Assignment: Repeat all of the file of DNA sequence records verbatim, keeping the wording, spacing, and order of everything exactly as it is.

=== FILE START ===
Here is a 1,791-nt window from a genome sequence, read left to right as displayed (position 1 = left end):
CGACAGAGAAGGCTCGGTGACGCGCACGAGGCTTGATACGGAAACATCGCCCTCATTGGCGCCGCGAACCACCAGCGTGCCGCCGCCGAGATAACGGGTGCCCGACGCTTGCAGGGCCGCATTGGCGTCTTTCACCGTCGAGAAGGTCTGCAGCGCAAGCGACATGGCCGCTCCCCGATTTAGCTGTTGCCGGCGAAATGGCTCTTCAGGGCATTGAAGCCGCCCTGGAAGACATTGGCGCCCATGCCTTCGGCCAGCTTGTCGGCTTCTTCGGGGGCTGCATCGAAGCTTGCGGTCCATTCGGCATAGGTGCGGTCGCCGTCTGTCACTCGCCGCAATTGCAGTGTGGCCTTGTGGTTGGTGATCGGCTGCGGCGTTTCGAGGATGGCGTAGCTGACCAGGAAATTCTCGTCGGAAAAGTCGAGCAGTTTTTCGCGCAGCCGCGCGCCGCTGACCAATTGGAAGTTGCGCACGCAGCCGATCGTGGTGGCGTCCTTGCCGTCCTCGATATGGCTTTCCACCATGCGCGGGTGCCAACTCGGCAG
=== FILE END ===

Here is a 1,791-nt window from a genome sequence, read left to right as displayed (position 1 = left end):
CGACAGAGAAGGCTCGGTGACGCGCACGAGGCTTGATACGGAAACATCGCCCTCATTGGCGCCGCGAACCACCAGCGTGCCGCCGCCGAGATAACGGGTGCCCGACGCTTGCAGGGCCGCATTGGCGTCTTTCACCGTCGAGAAGGTCTGCAGCGCAAGCGACATGGCCGCTCCCCGATTTAGCTGTTGCCGGCGAAATGGCTCTTCAGGGCATTGAAGCCGCCCTGGAAGACATTGGCGCCCATGCCTTCGGCCAGCTTGTCGGCTTCTTCGGGGGCTGCATCGAAGCTTGCGGTCCATTCGGCATAGGTGCGGTCGCCGTCTGTCACTCGCCGCAATTGCAGTGTGGCCTTGTGGTTGGTGATCGGCTGCGGCGTTTCGAGGATGGCGTAGCTGACCAGGAAATTCTCGTCGGAAAAGTCGAGCAGTTTTTCGCGCAGCCGCGCGCCGCTGACCAATTGGAAGTTGCGCACGCAGCCGATCGTGGTGGCGTCCTTGCCGTCCTCGATATGGCTTTCCACCATGCGCGGGTGCCAACTCGGCAG